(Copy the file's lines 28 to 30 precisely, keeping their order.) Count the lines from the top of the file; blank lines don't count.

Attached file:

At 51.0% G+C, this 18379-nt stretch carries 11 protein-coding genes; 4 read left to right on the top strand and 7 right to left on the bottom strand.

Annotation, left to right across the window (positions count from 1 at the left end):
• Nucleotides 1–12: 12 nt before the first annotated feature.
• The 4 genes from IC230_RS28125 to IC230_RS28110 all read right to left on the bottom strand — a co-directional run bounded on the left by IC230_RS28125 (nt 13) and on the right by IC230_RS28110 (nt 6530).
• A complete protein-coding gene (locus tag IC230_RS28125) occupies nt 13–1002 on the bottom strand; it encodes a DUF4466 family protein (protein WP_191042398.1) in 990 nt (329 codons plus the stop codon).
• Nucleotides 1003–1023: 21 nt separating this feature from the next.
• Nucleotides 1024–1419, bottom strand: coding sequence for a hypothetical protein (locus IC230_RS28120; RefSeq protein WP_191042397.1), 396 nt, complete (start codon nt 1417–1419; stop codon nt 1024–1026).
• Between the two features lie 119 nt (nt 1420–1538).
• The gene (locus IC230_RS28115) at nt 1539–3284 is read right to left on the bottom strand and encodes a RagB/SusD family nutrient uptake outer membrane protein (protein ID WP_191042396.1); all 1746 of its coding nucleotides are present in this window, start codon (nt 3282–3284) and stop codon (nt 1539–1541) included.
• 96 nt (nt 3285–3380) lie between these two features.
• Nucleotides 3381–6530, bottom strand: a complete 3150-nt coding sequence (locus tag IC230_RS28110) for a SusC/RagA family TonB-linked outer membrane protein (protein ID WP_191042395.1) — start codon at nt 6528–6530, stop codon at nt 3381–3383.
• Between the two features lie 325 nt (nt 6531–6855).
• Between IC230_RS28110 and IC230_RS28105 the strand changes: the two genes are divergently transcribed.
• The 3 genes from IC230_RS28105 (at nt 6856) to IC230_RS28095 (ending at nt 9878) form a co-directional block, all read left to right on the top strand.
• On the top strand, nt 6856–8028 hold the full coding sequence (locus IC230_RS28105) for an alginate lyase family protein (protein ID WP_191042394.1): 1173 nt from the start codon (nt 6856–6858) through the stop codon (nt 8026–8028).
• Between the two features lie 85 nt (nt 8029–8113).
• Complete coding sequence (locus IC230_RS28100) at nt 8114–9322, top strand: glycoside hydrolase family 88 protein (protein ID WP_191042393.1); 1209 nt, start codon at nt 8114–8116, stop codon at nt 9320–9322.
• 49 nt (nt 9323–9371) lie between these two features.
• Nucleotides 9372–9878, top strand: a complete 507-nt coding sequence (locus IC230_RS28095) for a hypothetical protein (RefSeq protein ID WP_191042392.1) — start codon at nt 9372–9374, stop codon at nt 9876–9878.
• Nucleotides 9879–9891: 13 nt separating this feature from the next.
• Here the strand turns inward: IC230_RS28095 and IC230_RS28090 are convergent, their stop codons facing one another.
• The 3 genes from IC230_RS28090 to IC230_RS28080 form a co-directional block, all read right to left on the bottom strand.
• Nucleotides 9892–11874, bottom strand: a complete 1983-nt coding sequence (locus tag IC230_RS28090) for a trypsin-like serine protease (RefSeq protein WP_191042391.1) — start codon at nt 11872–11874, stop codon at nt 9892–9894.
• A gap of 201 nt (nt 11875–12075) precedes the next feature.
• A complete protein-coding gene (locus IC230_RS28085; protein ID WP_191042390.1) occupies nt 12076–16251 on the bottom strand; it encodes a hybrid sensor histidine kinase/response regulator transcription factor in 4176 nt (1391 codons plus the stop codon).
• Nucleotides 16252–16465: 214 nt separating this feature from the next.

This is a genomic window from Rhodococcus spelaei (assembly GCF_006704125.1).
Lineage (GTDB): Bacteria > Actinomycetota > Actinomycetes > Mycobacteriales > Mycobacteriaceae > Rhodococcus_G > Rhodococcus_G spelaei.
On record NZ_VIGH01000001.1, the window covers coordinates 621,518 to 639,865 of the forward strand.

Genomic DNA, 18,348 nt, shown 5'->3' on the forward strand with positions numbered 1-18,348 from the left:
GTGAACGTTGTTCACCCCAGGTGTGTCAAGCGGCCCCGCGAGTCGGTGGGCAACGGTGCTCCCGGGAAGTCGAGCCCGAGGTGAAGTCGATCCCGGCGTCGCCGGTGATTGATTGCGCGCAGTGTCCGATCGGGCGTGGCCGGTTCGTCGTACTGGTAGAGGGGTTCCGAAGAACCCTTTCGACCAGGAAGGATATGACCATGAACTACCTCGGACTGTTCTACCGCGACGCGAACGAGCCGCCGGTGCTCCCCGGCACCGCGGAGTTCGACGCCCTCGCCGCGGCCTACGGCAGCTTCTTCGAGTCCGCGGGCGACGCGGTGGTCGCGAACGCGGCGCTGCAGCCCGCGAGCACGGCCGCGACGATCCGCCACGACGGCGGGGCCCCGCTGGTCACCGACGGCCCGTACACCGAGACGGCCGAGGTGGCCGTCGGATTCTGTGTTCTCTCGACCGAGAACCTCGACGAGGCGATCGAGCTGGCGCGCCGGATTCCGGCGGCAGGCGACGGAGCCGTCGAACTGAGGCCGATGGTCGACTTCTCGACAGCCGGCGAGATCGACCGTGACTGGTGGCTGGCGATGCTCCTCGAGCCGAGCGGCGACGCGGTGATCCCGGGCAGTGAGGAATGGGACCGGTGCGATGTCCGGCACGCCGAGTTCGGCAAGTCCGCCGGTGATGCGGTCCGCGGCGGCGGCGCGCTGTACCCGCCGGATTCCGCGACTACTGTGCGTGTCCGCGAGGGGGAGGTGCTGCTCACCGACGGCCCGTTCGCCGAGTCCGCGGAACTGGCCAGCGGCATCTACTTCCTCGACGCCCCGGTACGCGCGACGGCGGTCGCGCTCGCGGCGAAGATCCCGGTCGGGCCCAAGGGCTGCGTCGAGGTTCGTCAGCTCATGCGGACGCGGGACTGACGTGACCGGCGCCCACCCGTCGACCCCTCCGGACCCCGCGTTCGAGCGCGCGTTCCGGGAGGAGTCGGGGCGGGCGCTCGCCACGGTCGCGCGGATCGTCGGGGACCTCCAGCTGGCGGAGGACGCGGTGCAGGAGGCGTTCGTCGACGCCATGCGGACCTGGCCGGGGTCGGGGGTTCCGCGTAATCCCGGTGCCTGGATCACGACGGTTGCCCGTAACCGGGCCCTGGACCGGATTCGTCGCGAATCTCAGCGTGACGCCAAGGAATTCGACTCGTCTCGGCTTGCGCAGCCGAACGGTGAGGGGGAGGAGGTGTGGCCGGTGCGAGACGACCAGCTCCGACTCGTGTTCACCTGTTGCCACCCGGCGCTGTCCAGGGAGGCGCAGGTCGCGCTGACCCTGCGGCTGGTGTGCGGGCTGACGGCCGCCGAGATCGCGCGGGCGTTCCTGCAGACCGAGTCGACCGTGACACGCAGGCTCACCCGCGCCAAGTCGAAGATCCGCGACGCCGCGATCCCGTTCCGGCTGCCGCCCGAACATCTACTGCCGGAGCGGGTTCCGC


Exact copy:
Lineage (GTDB): Bacteria > Actinomycetota > Actinomycetes > Mycobacteriales > Mycobacteriaceae > Rhodococcus_G > Rhodococcus_G spelaei.
On record NZ_VIGH01000001.1, the window covers coordinates 621,518 to 639,865 of the forward strand.

Genomic DNA, 18,348 nt, shown 5'->3' on the forward strand with positions numbered 1-18,348 from the left: